What directors need to know

The government has announced a new bill that will allow HMRC and The Insolvency Service to go after directors who dissolved their companies improperly leaving outstanding debts, including bounce back loans or tax.

The Ratings (Coronavirus) and Directors Disqualification (Dissolved Companies) Bill will allow retrospective investigation and action to be taken against directors and can lead to disqualification and personal liability if they are found to have dissolved their company with outstanding debts. 

For the first time, authorities will have the power to investigate company dissolutions and strike offs retrospectively to make sure they were completed properly. 

The Business Secretary Kwasi Kwarteng said: “We need to restore business confidence and people’s confidence in business. 

“This is why we won’t hesitate to disqualify directors who deliberately leave employees and the taxpayer out of pocket. 

“We are determined that the UK should be the best place in the world to do business. Extending powers to investigate directors of dissolved companies means those who have previously been able to avoid their responsibilities will be held to account.”

The sanctions include fines and a disqualification of up to 15 years from being a company director.

Should you be worried about bounce back loan fraud?

First announced in the Budget earlier this year, the measures will be introduced in parliament soon before passing into law. 

Should directors be concerned?

Chris Horner, Insolvency Director with BusinessRescueExpert, said: “Dissolving or closing down a company is the natural endpoint of the business life cycle and can finally occur for many reasons.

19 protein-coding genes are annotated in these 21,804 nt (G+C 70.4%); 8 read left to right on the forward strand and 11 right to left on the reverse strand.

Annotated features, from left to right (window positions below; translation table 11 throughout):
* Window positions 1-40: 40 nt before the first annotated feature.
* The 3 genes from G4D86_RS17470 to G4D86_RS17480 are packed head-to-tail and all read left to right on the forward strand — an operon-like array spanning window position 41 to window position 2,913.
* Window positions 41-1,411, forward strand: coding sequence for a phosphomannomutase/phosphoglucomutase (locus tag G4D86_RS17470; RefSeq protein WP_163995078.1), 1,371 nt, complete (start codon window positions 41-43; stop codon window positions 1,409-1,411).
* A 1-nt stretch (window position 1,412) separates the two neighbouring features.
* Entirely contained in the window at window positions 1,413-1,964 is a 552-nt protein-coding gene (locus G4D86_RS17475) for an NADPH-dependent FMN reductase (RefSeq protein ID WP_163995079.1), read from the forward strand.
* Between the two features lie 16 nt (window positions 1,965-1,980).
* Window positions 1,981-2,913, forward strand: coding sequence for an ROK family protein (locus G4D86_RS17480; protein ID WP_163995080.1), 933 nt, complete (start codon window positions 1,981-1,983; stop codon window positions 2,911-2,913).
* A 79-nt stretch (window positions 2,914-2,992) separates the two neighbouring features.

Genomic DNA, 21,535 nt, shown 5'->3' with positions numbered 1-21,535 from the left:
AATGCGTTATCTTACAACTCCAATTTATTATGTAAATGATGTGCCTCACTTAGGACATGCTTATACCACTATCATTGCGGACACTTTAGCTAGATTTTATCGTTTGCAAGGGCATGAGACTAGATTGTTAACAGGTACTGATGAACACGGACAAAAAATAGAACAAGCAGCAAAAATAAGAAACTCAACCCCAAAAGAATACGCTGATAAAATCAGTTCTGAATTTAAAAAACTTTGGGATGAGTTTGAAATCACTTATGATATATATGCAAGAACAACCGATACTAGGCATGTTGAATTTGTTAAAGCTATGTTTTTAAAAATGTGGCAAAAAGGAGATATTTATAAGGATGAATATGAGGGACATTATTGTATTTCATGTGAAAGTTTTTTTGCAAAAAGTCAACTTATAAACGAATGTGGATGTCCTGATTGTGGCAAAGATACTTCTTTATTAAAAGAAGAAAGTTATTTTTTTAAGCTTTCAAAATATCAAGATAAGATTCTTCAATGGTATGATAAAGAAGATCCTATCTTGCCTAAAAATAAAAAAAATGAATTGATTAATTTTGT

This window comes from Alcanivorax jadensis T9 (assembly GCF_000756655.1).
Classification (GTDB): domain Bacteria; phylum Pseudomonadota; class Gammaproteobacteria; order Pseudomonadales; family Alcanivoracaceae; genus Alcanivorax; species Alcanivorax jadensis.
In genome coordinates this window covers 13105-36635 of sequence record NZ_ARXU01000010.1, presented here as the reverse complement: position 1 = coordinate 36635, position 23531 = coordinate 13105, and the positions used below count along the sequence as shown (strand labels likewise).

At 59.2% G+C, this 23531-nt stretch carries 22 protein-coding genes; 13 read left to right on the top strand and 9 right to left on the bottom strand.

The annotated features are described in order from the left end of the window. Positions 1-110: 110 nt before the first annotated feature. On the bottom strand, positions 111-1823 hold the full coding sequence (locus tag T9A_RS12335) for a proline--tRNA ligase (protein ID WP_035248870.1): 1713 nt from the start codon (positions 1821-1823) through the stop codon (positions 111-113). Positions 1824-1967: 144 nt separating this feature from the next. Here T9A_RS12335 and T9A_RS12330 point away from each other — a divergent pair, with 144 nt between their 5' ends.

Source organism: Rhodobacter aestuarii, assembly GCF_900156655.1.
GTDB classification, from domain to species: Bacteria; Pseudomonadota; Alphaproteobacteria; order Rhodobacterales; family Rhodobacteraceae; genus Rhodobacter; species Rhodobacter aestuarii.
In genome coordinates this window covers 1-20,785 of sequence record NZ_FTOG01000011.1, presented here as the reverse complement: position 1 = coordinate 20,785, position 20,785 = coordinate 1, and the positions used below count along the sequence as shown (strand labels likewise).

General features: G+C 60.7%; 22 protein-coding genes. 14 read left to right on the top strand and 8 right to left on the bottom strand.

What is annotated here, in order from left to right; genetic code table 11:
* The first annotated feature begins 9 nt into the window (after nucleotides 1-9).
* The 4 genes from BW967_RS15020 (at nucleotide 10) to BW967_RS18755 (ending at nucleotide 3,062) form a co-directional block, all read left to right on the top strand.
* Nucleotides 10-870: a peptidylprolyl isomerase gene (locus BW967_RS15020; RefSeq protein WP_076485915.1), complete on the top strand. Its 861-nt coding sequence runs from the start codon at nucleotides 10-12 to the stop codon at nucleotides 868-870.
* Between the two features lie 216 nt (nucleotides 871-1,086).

“Directors who thought it would be an easy way to avoid repaying bounce back loans or other debts should now be rightly concerned because for the first time, The Insolvency Service and HMRC will be able to investigate the circumstances of their dissolution to make sure it was completed properly. 

“Directors who liquidated their business properly have nothing to worry about – it’s those that tried to sneak their dissolutions under the wire that will be anxiously reading the headlines.

“There were over 415,000 company dissolutions in 2020 alone, so there are a lot of potential cases to be investigated almost immediately. 

“It will also force directors planning to close down to look at their liquidation options more closely as the proper method to end their business rather than taking their chances with a risky dissolution.

“These measures will ultimately create a fairer, more level playing field and will also be better for the treasury as we expect tax receipts to be higher and more outstanding bounce back loans to be recouped as a result.

The first step for anybody thinking of dissolving their business is to get some professional advice first. 

“They might have other options available to them but if they are determined to close down then we can let them know the right way to do it from the start.

“We’re also happy to talk to any director that’s nervous about any consequences of their dissolution although the majority will have nothing to worry about.”